Education

Cleanup work continues at EKU building; mercury spill detected at 2nd site

Cleanup of a mercury spill continued Friday at the Moore  Building on EKU's campus in Richmond. Ten to 12 tablespoons of the toxic heavy metal spilled from a barometer Thursday.
Cleanup of a mercury spill continued Friday at the Moore Building on EKU's campus in Richmond. Ten to 12 tablespoons of the toxic heavy metal spilled from a barometer Thursday. Greg Kocher | Staff

A private contractor continued Friday to clean up a mercury leak that shut down the Moore Building at Eastern Kentucky University on Thursday.

In addition, traces of mercury were detected in parts of the new, as-yet-unnamed science building where Moore Building equipment was moved, university spokesman Marc Whitt said Friday.

Mercury is toxic if ingested. A short-term, high dose of mercury might cause gastrointestinal damage, kidney failure, chills, nausea, difficulty breathing and lung irritation. Chronic effects include kidney damage, genetic damage and nervous system damage.

About 10 to 12 tablespoons of mercury were estimated to have been spilled, Whitt said. The majority of that amount was spilled in a first-floor storage room of the Moore Building, he said.

In addition, contamination was detected in the northeast elevator and loading dock of the Moore Building, Whitt said. Trace contamination also was found on the loading dock and third floor of the new science building, and on two moving trucks. But the greater concentrations were found in the Moore Building. Both buildings will remain closed until further notice.

Even a small amount of mercury can be hazardous because it vaporizes, said Art Smith, the on-scene coordinator for the U.S. Environmental Protection Agency, who arrived Friday morning at EKU.

"If you're in an enclosed space, it fills the space very quickly with mercury vapors," Smith said. "So the more mercury there is, the higher the concentrations can be."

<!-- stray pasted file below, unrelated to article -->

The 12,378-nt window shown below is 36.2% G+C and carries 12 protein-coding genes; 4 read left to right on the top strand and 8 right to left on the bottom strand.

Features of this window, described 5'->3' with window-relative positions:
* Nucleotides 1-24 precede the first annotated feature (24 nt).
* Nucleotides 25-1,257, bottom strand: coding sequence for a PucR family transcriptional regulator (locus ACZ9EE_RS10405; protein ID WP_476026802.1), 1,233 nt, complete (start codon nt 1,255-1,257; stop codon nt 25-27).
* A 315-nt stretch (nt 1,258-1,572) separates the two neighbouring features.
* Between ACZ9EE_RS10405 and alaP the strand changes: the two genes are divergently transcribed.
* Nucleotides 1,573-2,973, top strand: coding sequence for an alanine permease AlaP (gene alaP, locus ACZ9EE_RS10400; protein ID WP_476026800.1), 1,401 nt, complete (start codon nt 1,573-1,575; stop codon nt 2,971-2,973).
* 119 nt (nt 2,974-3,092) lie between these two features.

The source of the spill was a barometer, an instrument that measures atmospheric pressure, Whitt said.

CMC Inc., a Nicholasville contractor that specializes in the abatement of hazardous materials, continued to work with EKU officials on the cleanup. CMC had ventilation equipment running at both buildings Friday, Whitt said.

"We are still experiencing readings of mercury vapor in the air, especially on the first floor," Whitt said in a news release. "The other floors are having more favorable readings."

Smith said the EKU spill, "in terms of an institutional setting, ranks as one of the larger cleanups we've had in the last few years."

Smith said the cleanup would take several days, "maybe approaching a week." Neither Smith nor EKU officials could estimate the cleanup's cost.

In October 2001, about 40 pounds of mercury spilled from a coffee can that was turned over accidentally in a Versailles home as its residents prepared to move. The abatement of that spill took more than a month. In a year, EPA responds to about a dozen mercury incidents throughout eight southeastern states alone, but Kentucky officials probably respond to more than that, Smith said.

To prevent the tracking of mercury in this week's spill to other locations, about 10 to 12 pairs of shoes and other personal articles, such as backpacks, were confiscated from people who had been in Moore, EKU officials said. Most of the items were returned after they were tested and determined to be within acceptable mercury limits set by public health agencies.

Built in 1968, the Moore Building has 10,000 square feet of space, including two lecture rooms. Final exams scheduled there on Thursday and Friday were moved to other locations, and other activities in the building were canceled, officials said. EKU's semester break begins Saturday.

Officials have asked anyone who might have been on the first floor of the Moore Building about 12:20 p.m. Thursday to contact campus police at (859) 622-1111.

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